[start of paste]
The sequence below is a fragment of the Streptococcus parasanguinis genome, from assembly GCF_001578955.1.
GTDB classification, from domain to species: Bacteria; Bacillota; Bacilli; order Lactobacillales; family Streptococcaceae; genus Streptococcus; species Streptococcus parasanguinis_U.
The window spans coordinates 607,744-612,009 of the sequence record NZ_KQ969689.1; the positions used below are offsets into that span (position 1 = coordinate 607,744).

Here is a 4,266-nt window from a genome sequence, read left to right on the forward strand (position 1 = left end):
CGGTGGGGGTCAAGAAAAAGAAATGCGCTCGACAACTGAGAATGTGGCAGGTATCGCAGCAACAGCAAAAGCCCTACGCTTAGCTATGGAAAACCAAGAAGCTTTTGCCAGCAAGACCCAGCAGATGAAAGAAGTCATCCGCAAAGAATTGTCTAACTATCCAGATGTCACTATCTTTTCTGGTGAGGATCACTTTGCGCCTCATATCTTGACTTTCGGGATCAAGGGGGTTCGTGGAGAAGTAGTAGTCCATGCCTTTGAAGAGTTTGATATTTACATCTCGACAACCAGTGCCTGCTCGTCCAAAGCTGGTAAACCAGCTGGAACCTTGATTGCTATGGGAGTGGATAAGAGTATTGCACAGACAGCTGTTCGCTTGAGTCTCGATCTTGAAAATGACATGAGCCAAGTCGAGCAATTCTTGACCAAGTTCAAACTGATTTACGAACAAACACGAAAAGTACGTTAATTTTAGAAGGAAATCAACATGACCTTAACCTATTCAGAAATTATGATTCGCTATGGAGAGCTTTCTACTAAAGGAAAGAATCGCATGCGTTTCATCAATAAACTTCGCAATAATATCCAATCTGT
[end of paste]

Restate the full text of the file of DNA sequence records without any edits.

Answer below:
The sequence below is a fragment of the Streptococcus parasanguinis genome, from assembly GCF_001578955.1.
GTDB classification, from domain to species: Bacteria; Bacillota; Bacilli; order Lactobacillales; family Streptococcaceae; genus Streptococcus; species Streptococcus parasanguinis_U.
The window spans coordinates 607,744-612,009 of the sequence record NZ_KQ969689.1; the positions used below are offsets into that span (position 1 = coordinate 607,744).

Here is a 4,266-nt window from a genome sequence, read left to right on the forward strand (position 1 = left end):
CGGTGGGGGTCAAGAAAAAGAAATGCGCTCGACAACTGAGAATGTGGCAGGTATCGCAGCAACAGCAAAAGCCCTACGCTTAGCTATGGAAAACCAAGAAGCTTTTGCCAGCAAGACCCAGCAGATGAAAGAAGTCATCCGCAAAGAATTGTCTAACTATCCAGATGTCACTATCTTTTCTGGTGAGGATCACTTTGCGCCTCATATCTTGACTTTCGGGATCAAGGGGGTTCGTGGAGAAGTAGTAGTCCATGCCTTTGAAGAGTTTGATATTTACATCTCGACAACCAGTGCCTGCTCGTCCAAAGCTGGTAAACCAGCTGGAACCTTGATTGCTATGGGAGTGGATAAGAGTATTGCACAGACAGCTGTTCGCTTGAGTCTCGATCTTGAAAATGACATGAGCCAAGTCGAGCAATTCTTGACCAAGTTCAAACTGATTTACGAACAAACACGAAAAGTACGTTAATTTTAGAAGGAAATCAACATGACCTTAACCTATTCAGAAATTATGATTCGCTATGGAGAGCTTTCTACTAAAGGAAAGAATCGCATGCGTTTCATCAATAAACTTCGCAATAATATCCAATCTGT